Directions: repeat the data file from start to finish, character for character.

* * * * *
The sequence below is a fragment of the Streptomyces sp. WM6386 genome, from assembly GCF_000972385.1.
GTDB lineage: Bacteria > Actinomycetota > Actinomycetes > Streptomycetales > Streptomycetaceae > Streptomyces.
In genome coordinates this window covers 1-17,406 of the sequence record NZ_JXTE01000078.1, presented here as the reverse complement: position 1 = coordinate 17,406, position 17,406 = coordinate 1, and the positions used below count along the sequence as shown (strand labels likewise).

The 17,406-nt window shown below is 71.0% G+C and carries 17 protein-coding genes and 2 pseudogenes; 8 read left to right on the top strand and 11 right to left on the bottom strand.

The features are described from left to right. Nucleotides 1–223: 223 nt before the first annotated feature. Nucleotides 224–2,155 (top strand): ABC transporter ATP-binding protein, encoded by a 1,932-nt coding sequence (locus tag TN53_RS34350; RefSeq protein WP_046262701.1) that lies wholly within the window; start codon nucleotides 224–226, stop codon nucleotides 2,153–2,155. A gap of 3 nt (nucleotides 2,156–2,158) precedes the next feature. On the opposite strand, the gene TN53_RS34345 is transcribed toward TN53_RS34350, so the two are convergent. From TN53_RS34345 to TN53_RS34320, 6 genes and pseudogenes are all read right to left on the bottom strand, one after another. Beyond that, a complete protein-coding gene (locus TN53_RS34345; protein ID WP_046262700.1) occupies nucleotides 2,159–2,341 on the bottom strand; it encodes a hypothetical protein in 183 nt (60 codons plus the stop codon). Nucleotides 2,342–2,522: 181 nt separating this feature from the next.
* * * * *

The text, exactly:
The sequence below is a fragment of the Streptomyces sp. WM6386 genome, from assembly GCF_000972385.1.
GTDB lineage: Bacteria > Actinomycetota > Actinomycetes > Streptomycetales > Streptomycetaceae > Streptomyces.
In genome coordinates this window covers 1-17,406 of the sequence record NZ_JXTE01000078.1, presented here as the reverse complement: position 1 = coordinate 17,406, position 17,406 = coordinate 1, and the positions used below count along the sequence as shown (strand labels likewise).

The 17,406-nt window shown below is 71.0% G+C and carries 17 protein-coding genes and 2 pseudogenes; 8 read left to right on the top strand and 11 right to left on the bottom strand.

The features are described from left to right. Nucleotides 1–223: 223 nt before the first annotated feature. Nucleotides 224–2,155 (top strand): ABC transporter ATP-binding protein, encoded by a 1,932-nt coding sequence (locus tag TN53_RS34350; RefSeq protein WP_046262701.1) that lies wholly within the window; start codon nucleotides 224–226, stop codon nucleotides 2,153–2,155. A gap of 3 nt (nucleotides 2,156–2,158) precedes the next feature. On the opposite strand, the gene TN53_RS34345 is transcribed toward TN53_RS34350, so the two are convergent. From TN53_RS34345 to TN53_RS34320, 6 genes and pseudogenes are all read right to left on the bottom strand, one after another. Beyond that, a complete protein-coding gene (locus TN53_RS34345; protein ID WP_046262700.1) occupies nucleotides 2,159–2,341 on the bottom strand; it encodes a hypothetical protein in 183 nt (60 codons plus the stop codon). Nucleotides 2,342–2,522: 181 nt separating this feature from the next.